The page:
AB: Yes, it was a difficult transition from writing “me” focused poetry to “not me” focused poetry. To be honest, I was relieved to experience this transition. I’m not someone who likes to talk a lot about myself. Finding a form that minimizes the poet’s voice greatly appealed to me. So I felt freed, but also frustrated. My first haiku were simple descriptions of what I was experiencing in my environment, without any of the underlayers I noticed in haiku written by more experienced writers of the form.
At that time, I was still adhering to the traditional syllable count established by the Japanese masters, without realizing modern English-language haiku had moved toward subscribing to a word count instead. It wasn’t until I read Lee Gurga and Robert Speiss that I realized there were options other than counting syllables.
With my students, I now use this more modern, English-language approach to writing haiku. This is one reason why they’ve been so successful writing it. The syllable rule really stymies expression and puts the focus on counting and fitting words into the structure instead of emphasizing an awareness of a moment.
RH: Did you always have the gift of compression?
AB: The skill of compression is a constant work in progress for me.
In my mid-twenties, a successful long form poet offered to read my poems and give me written feedback on them. I recall his response to one of my poems. He circled one line and wrote, “make the rest of the poem live up to this line.” It occurred to me maybe the poem was that line. Already I was beginning to think about extreme compression.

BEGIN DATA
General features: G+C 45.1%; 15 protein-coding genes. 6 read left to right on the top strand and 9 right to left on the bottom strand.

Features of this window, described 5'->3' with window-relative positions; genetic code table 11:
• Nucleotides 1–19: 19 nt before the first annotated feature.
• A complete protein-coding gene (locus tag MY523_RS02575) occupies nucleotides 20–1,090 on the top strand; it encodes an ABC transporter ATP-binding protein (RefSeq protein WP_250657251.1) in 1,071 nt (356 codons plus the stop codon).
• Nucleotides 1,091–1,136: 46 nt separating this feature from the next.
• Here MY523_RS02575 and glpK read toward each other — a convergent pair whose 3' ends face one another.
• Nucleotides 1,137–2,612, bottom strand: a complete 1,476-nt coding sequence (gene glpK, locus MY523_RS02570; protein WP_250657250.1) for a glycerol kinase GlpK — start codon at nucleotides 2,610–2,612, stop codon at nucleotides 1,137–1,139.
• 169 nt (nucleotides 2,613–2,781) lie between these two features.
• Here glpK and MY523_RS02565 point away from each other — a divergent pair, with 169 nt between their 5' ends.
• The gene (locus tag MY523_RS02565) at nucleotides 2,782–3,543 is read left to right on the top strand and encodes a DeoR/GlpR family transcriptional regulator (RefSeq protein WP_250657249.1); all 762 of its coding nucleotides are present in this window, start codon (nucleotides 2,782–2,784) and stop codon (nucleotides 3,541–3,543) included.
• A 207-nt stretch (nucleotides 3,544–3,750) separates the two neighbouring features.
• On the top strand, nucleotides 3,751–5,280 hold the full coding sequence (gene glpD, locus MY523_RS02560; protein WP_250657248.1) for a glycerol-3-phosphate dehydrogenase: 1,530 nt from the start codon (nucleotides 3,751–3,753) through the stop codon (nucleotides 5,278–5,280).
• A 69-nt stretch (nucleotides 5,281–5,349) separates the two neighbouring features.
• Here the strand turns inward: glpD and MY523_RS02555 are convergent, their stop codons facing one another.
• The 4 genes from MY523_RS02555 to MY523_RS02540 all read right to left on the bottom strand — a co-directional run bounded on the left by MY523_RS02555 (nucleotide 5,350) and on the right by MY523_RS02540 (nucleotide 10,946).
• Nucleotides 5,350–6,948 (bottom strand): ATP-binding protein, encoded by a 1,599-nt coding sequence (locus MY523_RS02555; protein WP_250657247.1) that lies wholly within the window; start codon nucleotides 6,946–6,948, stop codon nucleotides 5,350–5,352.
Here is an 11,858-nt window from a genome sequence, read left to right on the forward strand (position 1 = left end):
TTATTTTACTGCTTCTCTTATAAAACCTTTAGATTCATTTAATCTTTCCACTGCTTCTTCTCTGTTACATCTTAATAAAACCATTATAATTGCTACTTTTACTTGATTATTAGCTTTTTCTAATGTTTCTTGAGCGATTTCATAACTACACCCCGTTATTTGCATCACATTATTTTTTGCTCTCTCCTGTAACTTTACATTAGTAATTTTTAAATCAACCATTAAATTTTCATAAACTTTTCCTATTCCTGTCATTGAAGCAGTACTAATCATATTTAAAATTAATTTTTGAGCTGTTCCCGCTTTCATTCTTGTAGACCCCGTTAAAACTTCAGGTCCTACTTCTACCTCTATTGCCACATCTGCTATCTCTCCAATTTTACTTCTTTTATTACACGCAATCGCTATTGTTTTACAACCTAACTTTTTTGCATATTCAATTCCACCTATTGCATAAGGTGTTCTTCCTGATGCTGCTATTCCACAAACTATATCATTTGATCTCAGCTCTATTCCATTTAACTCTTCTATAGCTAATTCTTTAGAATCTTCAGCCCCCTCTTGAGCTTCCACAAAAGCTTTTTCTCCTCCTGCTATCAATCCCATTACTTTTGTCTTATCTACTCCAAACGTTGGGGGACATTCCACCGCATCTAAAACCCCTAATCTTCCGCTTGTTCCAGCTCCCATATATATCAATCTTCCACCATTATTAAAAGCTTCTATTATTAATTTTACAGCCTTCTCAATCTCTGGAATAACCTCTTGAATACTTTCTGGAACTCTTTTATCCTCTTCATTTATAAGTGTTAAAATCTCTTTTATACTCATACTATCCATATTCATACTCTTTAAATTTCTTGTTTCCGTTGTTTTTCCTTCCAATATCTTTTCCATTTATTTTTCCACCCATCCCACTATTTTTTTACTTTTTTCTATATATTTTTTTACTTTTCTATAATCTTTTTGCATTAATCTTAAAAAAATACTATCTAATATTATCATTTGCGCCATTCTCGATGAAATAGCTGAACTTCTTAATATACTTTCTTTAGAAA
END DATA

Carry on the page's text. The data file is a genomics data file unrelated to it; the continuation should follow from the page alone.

Teaching also requires compression; Listening to my students’ questions, experiences, concerns, and view of life requires skill and intention. Finding the right moments to interject during my conversations with children, and knowing how to word questions carefully, involves a kind of compression. In this regard, I’ve had a lot of experience with compression. Transferring it to my haiku writing practice felt natural.
shallow eddies––Anne Burgevin, Frozen Earth
we came of age
on this river
RH: How would you begin teaching a class of eight-year-olds? Is there anything you want them to know about haiku before they begin? What poems or books would you share with them?
AB: One concept I want the children to understand right away is that a haiku is about two things, juxtaposed. When put together these two things are more interesting. Recently I brought in a large piece of curled bark and a sunflower to illustrate this concept.
I emphasize that haiku are waiting to be found. I’ve led young students on a walk where I stop and read a haiku every minute or so. The haiku I choose to introduce to the children are appropriate for their age and resonant with their environment. Before the walk, I ask the children to have “haiku eyes”—eyes that don’t miss a thing—and use all of their senses to notice things on the walk.
one deep breath––Harriot West
for a moment the pine
is part of me